On December 4, Barbara Levine, CAPPS associate director for research and policy joined others testifying before the House Criminal Justice Committee in support of HB 5078. The bill would establish a Michigan sentencing guidelines commission identical to the one created in 1998 and subsequently abolished in 2002. Rep. Joe Haveman (R-Holland) sponsored the legislation, which has 59 Republican and Democratic cosponsors.
If the bill passes both the House and Senate and is signed by the Governor in its current form, the sentencing guidelines commission would collect, analyze, and disseminate information regarding state and local sentencing practices for felonies, as well as the use of prisons and jails. The commission would use that data to recommend revisions to the sentencing guidelines that would better meet the legislature’s goals.
CAPPS supported the bill, which was unanimously approved by the committee. Rep. Haveman testified that he sponsored the bill because “Michigan has $2 billion corrections budget and, as responsible steward of taxpayers’ money, we should make sure that our sentencing policies are fair, protect public safety and are fiscally responsible.”
He also emphasized that, if Michigan had retained the sentencing commission, there would have been no need to hire the Council of State Governments to review our state sentencing and parole policies.
Ann Yantus, manager, Special Unit on Pleas & Sentencing , State Appellate Defenders Office, detailed the cumulative impact of the 18 years of changes affecting sentences since the commission was abolished. In addition to altering the guidelines, the legislature has created longer maximum sentences, new mandatory minimums and permitted more consecutive sentencing.
Levine’s testimony echoed Yantus’s concerns. “Frequent and uncoordinated changes to guidelines scoring and offense classifications have kept pushing up the average length of time that Michigan prisoners are incarcerated,” she said. “Yet research finds no connection between longer prison stays and increased public safety.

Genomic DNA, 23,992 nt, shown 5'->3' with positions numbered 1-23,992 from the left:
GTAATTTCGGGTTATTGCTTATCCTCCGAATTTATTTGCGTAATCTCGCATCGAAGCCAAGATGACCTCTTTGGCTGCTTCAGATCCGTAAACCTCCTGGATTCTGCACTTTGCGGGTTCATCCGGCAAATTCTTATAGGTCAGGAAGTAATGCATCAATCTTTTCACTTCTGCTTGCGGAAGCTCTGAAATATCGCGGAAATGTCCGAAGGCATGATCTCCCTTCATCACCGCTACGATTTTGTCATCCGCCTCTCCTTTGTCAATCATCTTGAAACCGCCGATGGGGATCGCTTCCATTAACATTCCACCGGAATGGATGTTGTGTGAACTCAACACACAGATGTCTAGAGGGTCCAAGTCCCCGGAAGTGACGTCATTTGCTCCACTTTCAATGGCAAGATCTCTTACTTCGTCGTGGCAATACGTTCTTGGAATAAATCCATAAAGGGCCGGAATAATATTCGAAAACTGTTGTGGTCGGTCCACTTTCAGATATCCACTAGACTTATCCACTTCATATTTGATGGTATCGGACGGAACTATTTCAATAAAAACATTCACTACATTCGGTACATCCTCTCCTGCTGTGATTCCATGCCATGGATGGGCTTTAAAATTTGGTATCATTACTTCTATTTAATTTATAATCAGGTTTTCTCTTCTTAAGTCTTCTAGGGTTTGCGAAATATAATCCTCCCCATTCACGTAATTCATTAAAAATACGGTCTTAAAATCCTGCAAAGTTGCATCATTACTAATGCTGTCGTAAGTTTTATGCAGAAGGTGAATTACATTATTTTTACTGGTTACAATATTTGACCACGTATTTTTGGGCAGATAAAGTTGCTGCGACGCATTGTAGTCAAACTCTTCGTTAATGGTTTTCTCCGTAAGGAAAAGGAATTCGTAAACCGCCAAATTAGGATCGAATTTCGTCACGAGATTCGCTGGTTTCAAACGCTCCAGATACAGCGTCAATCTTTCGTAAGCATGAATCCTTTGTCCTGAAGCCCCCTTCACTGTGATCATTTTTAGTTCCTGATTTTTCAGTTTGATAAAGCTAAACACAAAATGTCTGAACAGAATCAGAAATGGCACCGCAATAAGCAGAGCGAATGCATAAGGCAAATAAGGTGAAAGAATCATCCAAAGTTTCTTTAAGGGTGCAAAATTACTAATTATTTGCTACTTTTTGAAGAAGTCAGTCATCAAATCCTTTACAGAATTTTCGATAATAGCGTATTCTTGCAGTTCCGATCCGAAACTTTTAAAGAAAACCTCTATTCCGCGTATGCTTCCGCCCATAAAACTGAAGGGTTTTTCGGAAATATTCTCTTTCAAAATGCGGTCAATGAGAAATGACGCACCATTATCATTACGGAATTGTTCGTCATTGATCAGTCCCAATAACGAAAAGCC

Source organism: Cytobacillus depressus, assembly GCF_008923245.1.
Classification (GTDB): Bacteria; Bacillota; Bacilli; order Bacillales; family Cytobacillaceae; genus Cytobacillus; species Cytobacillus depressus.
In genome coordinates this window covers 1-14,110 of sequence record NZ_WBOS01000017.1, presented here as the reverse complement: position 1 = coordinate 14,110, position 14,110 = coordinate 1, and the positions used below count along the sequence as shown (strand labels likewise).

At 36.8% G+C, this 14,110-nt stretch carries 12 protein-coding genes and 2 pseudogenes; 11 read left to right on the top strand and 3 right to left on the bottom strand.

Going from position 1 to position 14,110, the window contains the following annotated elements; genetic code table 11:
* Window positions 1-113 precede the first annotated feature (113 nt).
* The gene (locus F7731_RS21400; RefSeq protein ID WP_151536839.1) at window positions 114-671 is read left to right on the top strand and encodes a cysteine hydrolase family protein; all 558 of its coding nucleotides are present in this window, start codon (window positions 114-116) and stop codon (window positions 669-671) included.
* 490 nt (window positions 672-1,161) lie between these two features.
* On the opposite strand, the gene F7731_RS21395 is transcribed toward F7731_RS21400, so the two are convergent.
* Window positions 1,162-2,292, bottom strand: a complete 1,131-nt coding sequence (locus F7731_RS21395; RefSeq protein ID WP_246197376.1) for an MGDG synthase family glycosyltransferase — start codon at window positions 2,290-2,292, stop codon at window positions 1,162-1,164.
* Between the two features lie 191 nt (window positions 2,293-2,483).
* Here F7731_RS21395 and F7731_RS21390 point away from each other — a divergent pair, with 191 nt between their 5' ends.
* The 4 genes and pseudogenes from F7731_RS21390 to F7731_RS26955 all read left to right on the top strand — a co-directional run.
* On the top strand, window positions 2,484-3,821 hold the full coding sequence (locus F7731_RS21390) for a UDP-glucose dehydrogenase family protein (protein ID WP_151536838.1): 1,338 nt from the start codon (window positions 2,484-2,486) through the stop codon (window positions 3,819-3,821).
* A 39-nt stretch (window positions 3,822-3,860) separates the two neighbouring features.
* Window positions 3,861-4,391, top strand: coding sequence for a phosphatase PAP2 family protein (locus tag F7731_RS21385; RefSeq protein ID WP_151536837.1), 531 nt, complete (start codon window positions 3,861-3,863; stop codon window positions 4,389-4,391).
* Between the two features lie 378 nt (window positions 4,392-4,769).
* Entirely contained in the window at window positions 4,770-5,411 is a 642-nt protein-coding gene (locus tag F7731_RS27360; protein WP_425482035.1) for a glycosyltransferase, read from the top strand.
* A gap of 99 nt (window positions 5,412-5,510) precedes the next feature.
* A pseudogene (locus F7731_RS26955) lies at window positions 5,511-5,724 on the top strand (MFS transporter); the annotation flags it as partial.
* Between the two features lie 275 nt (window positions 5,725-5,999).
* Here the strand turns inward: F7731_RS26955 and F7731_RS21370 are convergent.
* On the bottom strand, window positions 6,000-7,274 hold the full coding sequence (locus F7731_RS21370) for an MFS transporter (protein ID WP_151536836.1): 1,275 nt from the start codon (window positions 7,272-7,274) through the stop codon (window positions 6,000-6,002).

“A properly composed commission with the right safeguards in place could restore order, consistency and fairness to Michigan’s sentencing policies,” said Levine.
Levine reminded committee members that a 2012 Pew Center for the States report found that Michigan has the longest average prison length of stay of any of the 35 states it studied. Since length of stay is a function of both sentencing and parole policies, a sentencing guidelines commission could help bring Michigan’s length of stay in line with national norms..
Levine thanked Haveman for his leadership on the bill. She also offered a number of amendments that would extend the commission’s authority to include misdemeanors, expand its members to include mental health and juvenile justice professionals and a district judge and improve its functioning.
HB 5078 was unanimously voted out of committee with no amendments. It now awaits action on the House floor. CAPPS will keep members informed about the progress of the legislation.
Read>> Levine’s full testimony